Dewsbury CHARITY School was founded about the middle of the last century, when £1100, being the amount of donations given by Mary Bedford, Wm Walker, and Thos Bedford, for the education of the poor of Dewsbury, was laid out in the purchase of Hedge-end- farm, at North Bierley, except about £100, expended in erecting a school-house. The farm contains about 40 acres, and is let for £59 per annum. In 1795, the trustees sold the coal under the farm for £2800; and in 1810, they expended upwards of £1300 in purchasing land, and erecting thereon a house for the teachers, and a large school-room, with a yard and play ground. They are also possessed of a house in Dewsbury, formerly used as a Girls' school, but now let for £10. 10s a year. They have likewise £1100, three and a half per cent, annuities, purchased with money arising form the sale of coal and swelling the yearly income of the school to about £108, of which £80 is paid to the master, with £2 for books; and the surplus income has been for many years accumulating for the purpose of re-establishing the Girls' school. About 80 boys are instructed as free scholars in reading, writing, and arithmetic.


Wheelwright's Free School, in Dewsbury, is now conducted on the National system, and was endowed in 1727, by John Wheelwright, with a portion of the valuable property, which he bequeathed for the foundation and support of schools at Rishworth and Dewsbury. His trustees pay £100 per annum to the Dewsbury National school, which is now attended by 100 boys and 100 girls; who each pay 1d per week, towards the cost of ink, pens, copy books, &c. The master has a yearly salary of £50, and the mistress £40; and the former has the free use of the school dwelling. The Poor's Doles of Dewsbury consist only of two annuities of 20s., left by Michael Bentley, in 1617, out of Pepper royd close, and 20s. 8d. left by Michael Bentley jun. In 1621, out of Lady close. These donors also gave some cottages for the poor, and their site is now occupied by three houses built by the township, for the residence of poor families.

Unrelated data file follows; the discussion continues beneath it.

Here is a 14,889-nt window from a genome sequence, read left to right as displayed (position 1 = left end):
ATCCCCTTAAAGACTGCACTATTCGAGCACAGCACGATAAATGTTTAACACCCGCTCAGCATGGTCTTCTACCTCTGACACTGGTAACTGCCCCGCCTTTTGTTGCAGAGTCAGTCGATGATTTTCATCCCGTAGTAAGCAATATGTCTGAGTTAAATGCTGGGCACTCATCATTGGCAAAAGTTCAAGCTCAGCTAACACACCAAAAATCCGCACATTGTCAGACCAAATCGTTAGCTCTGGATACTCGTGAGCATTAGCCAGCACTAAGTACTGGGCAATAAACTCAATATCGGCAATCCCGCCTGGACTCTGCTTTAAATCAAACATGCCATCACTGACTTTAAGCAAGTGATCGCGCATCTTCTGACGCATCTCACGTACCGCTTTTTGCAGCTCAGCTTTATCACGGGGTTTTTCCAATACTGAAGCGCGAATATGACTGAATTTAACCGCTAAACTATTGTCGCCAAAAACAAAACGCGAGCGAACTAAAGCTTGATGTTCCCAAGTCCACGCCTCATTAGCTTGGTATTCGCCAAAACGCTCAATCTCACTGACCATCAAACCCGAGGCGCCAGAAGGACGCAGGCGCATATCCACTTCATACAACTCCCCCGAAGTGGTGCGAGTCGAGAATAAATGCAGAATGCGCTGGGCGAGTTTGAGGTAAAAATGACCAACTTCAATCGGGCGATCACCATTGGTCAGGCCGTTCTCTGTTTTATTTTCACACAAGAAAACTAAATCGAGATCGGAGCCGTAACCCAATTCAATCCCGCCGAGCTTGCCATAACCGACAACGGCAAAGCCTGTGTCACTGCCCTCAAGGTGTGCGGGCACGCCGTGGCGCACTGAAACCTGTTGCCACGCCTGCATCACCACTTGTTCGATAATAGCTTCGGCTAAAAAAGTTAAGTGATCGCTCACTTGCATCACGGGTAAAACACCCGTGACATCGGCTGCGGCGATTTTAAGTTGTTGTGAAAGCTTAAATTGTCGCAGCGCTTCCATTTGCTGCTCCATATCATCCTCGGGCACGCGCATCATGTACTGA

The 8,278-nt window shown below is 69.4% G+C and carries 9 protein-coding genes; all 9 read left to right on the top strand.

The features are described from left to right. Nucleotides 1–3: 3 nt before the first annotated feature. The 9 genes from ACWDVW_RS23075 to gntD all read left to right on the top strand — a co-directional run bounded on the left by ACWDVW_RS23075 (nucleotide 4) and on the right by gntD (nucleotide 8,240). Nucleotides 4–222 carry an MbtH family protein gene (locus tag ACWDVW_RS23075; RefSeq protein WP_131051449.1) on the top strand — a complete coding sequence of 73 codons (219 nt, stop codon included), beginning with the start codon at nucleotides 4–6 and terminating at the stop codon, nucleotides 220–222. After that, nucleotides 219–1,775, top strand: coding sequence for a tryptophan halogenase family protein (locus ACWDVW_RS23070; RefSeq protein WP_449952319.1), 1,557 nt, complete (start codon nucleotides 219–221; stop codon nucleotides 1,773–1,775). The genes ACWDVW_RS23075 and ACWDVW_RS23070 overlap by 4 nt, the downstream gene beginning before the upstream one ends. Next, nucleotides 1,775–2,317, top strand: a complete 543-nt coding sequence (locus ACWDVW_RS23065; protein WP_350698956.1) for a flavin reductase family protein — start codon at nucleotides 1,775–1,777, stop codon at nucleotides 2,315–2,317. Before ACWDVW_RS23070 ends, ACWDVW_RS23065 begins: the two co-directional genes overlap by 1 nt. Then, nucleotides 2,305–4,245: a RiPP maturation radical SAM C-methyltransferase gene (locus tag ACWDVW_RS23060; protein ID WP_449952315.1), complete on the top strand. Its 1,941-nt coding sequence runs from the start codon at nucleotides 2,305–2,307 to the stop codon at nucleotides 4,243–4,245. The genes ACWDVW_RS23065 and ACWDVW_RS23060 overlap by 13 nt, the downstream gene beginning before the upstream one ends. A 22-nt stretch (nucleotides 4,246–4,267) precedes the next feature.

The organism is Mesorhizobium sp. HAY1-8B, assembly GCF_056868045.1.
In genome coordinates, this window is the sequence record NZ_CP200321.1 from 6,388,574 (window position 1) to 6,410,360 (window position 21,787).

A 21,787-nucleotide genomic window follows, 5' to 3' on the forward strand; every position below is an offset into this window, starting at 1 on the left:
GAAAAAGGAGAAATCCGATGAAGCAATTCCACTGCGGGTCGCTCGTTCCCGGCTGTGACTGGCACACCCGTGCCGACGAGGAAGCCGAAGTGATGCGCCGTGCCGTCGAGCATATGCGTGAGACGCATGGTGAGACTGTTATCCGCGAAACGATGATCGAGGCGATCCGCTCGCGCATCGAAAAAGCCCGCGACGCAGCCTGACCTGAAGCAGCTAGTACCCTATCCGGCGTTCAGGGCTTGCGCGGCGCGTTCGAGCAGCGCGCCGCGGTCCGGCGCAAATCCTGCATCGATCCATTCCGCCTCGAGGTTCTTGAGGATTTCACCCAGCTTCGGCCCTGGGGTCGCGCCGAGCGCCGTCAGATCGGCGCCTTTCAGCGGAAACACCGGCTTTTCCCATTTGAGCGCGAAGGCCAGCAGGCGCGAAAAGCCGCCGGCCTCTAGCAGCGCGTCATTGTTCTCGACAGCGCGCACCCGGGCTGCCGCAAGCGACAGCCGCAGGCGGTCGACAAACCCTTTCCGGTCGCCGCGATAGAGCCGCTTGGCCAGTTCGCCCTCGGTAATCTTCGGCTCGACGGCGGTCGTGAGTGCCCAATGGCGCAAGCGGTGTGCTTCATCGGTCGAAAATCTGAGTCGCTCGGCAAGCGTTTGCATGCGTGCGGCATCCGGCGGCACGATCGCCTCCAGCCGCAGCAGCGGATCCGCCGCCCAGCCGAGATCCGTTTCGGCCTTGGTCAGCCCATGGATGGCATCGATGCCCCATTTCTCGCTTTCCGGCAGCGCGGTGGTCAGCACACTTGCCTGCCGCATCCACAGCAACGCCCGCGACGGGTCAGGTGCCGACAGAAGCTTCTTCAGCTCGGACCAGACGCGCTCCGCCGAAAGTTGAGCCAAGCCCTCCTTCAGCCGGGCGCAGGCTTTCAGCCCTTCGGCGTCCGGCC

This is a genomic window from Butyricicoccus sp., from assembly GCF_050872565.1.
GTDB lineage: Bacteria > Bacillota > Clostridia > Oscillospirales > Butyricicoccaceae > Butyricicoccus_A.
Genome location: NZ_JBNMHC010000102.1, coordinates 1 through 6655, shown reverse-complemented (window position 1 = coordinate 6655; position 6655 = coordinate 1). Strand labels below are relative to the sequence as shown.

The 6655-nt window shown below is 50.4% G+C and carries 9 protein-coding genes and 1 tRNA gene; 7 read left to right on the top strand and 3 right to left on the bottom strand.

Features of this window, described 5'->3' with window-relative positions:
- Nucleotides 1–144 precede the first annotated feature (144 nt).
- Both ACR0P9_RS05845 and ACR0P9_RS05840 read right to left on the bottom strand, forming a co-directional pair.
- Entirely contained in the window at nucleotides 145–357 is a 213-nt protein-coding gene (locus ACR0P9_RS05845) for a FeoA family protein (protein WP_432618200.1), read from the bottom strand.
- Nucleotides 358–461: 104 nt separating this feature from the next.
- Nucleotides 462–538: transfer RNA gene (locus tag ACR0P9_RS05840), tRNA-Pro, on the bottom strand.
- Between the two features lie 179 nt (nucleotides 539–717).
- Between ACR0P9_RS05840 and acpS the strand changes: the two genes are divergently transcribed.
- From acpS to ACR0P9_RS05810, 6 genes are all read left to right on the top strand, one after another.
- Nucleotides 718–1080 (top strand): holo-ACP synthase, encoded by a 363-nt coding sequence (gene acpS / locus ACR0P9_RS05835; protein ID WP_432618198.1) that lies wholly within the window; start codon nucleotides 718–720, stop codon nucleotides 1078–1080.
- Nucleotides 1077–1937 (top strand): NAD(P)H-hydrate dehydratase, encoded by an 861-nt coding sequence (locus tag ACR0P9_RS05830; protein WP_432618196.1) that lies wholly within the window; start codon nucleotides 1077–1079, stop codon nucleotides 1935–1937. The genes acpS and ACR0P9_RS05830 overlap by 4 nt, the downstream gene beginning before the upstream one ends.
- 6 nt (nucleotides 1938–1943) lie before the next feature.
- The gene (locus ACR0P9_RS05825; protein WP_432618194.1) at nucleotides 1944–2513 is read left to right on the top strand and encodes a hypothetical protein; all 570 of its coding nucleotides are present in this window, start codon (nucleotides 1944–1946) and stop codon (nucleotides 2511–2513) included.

The Post-Office is at Mr Paul Fletcher's, Westgate. Letters arrive by a horse post from Wakefield at 7 morning, and ½ past 5 afternoon, and are dispatched at 5 morning and half past two afternoon."


[Transcribed from White's History, gazetteer and directory of the West Riding of Yorkshire 1837]



Baptist minister’s fond memories


14:43 Sunday 15th  June 2014


A veteran Baptist minister has left his position after more than a decade of service.

The Rev Brian Goodall has retired from his role at Dewsbury Baptist Church where he served the congregation for 12 years.


It will be his last post as a minister after 44 years of service, preaching in Brussels, Plymouth, Huddersfield and Dewsbury.


But he said his work with the church was not over.


“Obviously I’ll still continue to be a friend to Dewsbury Baptist Church and I’ll still come around from time to time,” he said.


“In 12 years you invest a lot of yourself and with Dewsbury being a small town you get to know people very well.”


Mr Goodall, 67, said baptising adults was the part of his job he would remember the most fondly.


He said: “When we baptise adults they are making a personal declaration of their Christian faith.”


He was also proud of the work the church had done through Care Dewsbury to help homeless people and those with addictions.


He said: “I think we have helped people in many different ways”.


Mr Goodall’s father, Stanley Goodall, also served in the Baptist church. While Mr Goodall said it had a big effect on his life, he felt the path he had chosen was his own.


Mr Goodall led his final service at Dewsbury Baptist Church on June 1st 2014.